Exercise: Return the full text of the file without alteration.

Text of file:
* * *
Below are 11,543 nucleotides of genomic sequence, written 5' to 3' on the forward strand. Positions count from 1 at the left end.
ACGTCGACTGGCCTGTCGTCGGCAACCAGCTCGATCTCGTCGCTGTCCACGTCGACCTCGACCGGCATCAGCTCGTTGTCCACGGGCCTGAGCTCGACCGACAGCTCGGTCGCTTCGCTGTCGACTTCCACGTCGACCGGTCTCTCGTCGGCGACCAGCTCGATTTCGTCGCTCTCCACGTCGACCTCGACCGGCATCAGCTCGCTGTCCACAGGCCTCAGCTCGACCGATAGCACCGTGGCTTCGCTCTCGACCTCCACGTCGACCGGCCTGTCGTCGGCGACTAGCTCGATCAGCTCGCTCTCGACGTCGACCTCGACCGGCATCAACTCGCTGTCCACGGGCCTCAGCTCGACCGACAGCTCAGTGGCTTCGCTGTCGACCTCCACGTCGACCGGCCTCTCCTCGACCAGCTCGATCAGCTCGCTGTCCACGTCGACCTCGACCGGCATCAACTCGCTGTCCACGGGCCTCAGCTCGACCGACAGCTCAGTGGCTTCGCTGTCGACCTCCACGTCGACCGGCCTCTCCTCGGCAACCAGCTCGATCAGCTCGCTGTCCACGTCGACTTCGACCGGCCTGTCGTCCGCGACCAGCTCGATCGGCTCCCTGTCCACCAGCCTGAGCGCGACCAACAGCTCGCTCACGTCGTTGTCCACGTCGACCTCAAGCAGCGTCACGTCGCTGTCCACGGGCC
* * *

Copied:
Below are 11,543 nucleotides of genomic sequence, written 5' to 3' on the forward strand. Positions count from 1 at the left end.
ACGTCGACTGGCCTGTCGTCGGCAACCAGCTCGATCTCGTCGCTGTCCACGTCGACCTCGACCGGCATCAGCTCGTTGTCCACGGGCCTGAGCTCGACCGACAGCTCGGTCGCTTCGCTGTCGACTTCCACGTCGACCGGTCTCTCGTCGGCGACCAGCTCGATTTCGTCGCTCTCCACGTCGACCTCGACCGGCATCAGCTCGCTGTCCACAGGCCTCAGCTCGACCGATAGCACCGTGGCTTCGCTCTCGACCTCCACGTCGACCGGCCTGTCGTCGGCGACTAGCTCGATCAGCTCGCTCTCGACGTCGACCTCGACCGGCATCAACTCGCTGTCCACGGGCCTCAGCTCGACCGACAGCTCAGTGGCTTCGCTGTCGACCTCCACGTCGACCGGCCTCTCCTCGACCAGCTCGATCAGCTCGCTGTCCACGTCGACCTCGACCGGCATCAACTCGCTGTCCACGGGCCTCAGCTCGACCGACAGCTCAGTGGCTTCGCTGTCGACCTCCACGTCGACCGGCCTCTCCTCGGCAACCAGCTCGATCAGCTCGCTGTCCACGTCGACTTCGACCGGCCTGTCGTCCGCGACCAGCTCGATCGGCTCCCTGTCCACCAGCCTGAGCGCGACCAACAGCTCGCTCACGTCGTTGTCCACGTCGACCTCAAGCAGCGTCACGTCGCTGTCCACGGGCC